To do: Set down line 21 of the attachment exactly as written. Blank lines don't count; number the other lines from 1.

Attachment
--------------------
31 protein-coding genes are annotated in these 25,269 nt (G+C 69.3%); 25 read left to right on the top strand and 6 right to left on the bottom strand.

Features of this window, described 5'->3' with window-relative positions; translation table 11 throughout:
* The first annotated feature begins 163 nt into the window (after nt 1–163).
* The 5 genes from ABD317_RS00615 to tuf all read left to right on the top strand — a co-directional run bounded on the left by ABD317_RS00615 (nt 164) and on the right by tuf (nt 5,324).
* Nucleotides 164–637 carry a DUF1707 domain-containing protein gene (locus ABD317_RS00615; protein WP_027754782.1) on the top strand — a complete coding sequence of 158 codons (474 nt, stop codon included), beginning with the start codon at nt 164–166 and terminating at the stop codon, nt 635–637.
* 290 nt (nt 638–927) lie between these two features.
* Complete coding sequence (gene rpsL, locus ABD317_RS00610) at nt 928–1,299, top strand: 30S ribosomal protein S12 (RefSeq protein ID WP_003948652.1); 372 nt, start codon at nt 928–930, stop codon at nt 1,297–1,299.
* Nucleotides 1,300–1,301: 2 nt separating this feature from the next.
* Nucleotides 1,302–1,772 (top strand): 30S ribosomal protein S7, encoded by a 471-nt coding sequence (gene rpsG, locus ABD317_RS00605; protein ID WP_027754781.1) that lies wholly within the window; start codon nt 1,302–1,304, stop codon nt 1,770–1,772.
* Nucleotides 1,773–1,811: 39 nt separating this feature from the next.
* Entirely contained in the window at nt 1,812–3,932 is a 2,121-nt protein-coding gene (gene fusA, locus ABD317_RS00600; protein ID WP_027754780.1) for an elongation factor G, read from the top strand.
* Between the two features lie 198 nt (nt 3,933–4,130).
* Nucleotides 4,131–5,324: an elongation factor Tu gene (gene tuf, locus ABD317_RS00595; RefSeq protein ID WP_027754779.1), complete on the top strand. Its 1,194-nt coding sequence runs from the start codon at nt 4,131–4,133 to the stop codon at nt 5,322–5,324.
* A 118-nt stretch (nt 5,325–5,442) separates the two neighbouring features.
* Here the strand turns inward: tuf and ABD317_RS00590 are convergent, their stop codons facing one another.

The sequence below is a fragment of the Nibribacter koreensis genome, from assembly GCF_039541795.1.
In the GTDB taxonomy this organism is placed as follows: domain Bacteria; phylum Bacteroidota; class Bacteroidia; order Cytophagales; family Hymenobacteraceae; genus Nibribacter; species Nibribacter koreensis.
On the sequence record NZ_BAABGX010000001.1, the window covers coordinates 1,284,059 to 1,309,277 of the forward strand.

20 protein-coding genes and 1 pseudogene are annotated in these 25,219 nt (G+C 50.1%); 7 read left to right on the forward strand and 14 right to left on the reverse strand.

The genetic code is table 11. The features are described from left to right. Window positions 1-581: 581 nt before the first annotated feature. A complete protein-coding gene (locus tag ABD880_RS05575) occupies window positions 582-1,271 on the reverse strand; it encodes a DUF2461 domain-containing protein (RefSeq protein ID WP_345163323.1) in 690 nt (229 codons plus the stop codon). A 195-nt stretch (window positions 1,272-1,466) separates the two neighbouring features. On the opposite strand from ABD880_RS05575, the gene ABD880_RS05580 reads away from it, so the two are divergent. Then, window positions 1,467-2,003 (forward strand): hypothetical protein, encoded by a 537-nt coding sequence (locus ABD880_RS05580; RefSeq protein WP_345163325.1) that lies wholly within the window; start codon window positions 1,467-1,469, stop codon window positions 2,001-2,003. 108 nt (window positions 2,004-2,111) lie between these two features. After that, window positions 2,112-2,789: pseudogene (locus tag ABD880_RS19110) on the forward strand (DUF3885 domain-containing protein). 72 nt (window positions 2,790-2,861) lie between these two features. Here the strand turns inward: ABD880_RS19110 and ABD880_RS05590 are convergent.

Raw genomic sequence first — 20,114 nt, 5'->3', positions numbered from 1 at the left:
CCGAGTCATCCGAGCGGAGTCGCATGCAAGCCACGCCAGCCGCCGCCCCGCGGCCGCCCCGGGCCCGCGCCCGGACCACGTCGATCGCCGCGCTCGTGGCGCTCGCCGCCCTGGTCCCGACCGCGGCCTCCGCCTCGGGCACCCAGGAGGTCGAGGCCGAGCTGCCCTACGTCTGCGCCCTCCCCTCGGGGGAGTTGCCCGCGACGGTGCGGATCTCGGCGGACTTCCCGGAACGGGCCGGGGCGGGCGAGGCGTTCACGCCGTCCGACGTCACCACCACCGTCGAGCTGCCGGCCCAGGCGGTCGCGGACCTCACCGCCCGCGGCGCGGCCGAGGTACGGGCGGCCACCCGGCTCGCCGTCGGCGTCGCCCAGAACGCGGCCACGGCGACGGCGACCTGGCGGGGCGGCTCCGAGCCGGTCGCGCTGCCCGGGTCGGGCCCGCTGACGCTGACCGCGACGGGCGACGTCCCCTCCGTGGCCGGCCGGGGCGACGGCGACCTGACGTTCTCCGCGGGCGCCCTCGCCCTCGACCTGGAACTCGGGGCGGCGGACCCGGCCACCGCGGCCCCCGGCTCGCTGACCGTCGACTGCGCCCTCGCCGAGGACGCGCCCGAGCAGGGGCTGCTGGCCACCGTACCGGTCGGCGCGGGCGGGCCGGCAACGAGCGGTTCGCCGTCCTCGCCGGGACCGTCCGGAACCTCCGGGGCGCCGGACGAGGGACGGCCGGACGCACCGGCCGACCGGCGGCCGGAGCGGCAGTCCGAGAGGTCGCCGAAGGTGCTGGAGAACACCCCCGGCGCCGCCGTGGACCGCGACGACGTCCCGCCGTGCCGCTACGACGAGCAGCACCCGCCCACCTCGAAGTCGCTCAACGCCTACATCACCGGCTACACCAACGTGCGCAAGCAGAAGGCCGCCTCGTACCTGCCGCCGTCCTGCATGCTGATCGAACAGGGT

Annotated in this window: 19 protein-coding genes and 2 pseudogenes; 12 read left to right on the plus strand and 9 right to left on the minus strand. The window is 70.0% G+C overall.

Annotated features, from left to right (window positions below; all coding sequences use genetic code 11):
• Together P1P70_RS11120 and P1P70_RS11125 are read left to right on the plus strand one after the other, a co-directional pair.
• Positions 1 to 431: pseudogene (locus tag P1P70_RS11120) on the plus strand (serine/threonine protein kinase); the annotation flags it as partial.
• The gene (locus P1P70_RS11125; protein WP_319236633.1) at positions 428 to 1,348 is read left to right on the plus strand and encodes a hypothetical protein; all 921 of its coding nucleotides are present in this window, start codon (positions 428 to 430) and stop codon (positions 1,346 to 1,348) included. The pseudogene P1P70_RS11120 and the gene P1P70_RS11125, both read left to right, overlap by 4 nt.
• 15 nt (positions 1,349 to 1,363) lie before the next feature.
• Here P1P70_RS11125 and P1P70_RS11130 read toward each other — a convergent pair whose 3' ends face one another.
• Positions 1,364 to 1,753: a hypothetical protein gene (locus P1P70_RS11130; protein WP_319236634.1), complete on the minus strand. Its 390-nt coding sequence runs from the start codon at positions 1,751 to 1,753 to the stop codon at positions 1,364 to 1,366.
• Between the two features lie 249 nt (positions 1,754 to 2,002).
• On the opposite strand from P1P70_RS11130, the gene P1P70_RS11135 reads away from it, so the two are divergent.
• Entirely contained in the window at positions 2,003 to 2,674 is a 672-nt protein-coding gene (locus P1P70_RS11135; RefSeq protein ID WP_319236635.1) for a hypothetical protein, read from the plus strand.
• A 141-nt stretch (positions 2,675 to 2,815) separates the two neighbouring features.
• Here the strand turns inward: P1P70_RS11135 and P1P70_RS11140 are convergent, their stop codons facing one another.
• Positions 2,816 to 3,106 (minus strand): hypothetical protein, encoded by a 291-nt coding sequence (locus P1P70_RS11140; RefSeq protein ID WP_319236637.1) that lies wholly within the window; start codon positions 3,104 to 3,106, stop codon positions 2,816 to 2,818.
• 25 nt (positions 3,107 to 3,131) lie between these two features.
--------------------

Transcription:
Raw genomic sequence first — 20,114 nt, 5'->3', positions numbered from 1 at the left: